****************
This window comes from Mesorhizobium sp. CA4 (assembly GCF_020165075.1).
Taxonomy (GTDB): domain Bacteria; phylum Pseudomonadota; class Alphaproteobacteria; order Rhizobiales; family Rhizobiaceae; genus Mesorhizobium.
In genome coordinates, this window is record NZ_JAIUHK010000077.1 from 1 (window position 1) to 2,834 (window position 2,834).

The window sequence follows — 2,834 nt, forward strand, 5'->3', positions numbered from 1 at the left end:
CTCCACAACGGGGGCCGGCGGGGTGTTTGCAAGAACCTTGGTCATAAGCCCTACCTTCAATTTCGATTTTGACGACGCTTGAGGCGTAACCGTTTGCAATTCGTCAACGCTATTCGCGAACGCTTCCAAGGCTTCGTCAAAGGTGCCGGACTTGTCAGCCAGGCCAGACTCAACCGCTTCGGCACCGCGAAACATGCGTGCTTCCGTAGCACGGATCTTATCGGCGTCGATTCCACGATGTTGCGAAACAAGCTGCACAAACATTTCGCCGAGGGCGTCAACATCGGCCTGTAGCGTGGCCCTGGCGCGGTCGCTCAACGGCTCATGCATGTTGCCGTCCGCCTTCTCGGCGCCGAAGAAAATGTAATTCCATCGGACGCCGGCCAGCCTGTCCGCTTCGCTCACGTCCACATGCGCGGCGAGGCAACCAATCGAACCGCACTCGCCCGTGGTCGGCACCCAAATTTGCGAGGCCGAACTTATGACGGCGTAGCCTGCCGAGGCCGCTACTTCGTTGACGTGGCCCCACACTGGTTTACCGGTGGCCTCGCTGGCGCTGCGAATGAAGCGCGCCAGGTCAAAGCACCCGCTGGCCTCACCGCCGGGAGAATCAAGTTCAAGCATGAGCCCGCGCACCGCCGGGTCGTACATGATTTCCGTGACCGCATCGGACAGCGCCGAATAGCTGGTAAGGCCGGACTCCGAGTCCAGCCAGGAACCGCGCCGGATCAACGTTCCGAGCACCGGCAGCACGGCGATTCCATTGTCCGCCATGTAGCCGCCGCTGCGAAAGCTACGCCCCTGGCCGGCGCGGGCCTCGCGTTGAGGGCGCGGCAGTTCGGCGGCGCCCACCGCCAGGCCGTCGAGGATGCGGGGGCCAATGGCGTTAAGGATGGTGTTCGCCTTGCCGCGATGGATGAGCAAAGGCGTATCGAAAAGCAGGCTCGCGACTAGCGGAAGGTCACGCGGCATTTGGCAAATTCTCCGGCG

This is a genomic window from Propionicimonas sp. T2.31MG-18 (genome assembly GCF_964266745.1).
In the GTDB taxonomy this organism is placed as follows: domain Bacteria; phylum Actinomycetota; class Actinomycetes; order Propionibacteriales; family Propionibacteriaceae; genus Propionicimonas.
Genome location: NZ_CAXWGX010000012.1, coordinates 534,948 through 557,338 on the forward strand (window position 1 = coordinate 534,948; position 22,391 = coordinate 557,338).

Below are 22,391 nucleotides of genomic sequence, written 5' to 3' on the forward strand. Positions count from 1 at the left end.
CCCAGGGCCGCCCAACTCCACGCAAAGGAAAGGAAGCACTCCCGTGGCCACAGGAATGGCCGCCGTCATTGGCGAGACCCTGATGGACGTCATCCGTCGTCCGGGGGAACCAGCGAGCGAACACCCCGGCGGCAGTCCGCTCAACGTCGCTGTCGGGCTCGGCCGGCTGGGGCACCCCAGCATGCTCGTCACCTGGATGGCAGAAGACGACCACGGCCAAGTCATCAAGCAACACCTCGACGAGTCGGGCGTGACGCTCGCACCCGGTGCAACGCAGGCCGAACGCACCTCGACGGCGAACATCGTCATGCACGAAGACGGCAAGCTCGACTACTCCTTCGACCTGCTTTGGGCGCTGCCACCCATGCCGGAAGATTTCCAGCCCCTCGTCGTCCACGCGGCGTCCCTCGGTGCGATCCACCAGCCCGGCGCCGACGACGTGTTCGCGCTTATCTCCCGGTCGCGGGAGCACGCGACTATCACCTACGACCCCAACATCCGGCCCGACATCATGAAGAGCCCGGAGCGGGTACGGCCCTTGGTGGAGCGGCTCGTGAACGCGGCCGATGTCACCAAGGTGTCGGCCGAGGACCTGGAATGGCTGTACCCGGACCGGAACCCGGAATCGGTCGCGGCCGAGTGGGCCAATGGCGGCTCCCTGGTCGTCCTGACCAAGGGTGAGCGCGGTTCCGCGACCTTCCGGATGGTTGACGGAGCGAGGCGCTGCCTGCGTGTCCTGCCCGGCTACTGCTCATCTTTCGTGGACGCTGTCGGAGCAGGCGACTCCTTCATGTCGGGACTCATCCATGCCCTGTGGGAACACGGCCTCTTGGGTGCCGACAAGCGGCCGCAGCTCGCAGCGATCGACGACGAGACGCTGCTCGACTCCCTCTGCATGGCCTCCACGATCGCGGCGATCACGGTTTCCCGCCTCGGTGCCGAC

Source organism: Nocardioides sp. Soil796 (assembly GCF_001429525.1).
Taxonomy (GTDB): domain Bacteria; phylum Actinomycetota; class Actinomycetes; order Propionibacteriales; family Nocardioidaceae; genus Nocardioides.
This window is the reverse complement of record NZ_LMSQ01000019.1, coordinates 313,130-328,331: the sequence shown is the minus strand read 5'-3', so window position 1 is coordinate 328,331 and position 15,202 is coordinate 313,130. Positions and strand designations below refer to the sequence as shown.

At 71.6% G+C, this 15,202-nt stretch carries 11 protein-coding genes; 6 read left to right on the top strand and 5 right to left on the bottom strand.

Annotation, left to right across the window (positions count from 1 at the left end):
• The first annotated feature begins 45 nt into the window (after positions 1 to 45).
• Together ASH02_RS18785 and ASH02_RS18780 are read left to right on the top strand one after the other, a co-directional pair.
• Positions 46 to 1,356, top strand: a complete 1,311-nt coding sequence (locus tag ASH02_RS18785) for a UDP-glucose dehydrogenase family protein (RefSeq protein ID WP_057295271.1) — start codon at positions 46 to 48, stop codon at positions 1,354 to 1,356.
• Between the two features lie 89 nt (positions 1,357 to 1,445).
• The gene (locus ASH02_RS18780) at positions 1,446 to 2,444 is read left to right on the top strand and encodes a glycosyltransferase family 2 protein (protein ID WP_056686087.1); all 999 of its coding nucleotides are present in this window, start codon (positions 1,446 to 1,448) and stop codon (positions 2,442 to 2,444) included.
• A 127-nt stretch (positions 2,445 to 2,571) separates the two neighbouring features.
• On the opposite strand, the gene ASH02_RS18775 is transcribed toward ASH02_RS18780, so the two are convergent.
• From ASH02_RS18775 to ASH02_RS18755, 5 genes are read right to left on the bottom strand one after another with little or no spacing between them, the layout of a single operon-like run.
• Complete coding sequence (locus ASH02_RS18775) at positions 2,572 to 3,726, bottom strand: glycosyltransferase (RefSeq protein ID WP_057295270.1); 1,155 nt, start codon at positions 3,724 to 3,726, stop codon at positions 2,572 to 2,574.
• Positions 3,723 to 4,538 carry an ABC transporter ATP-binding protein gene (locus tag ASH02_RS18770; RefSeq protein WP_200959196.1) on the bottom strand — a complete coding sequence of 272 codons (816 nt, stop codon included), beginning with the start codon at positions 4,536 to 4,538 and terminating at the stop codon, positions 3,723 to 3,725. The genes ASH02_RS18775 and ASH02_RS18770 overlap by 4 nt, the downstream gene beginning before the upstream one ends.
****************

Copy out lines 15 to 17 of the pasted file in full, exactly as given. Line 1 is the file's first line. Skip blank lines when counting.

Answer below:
Annotation, left to right across the window (positions count from 1 at the left end):
• The first annotated feature begins 45 nt into the window (after positions 1 to 45).
• Together ASH02_RS18785 and ASH02_RS18780 are read left to right on the top strand one after the other, a co-directional pair.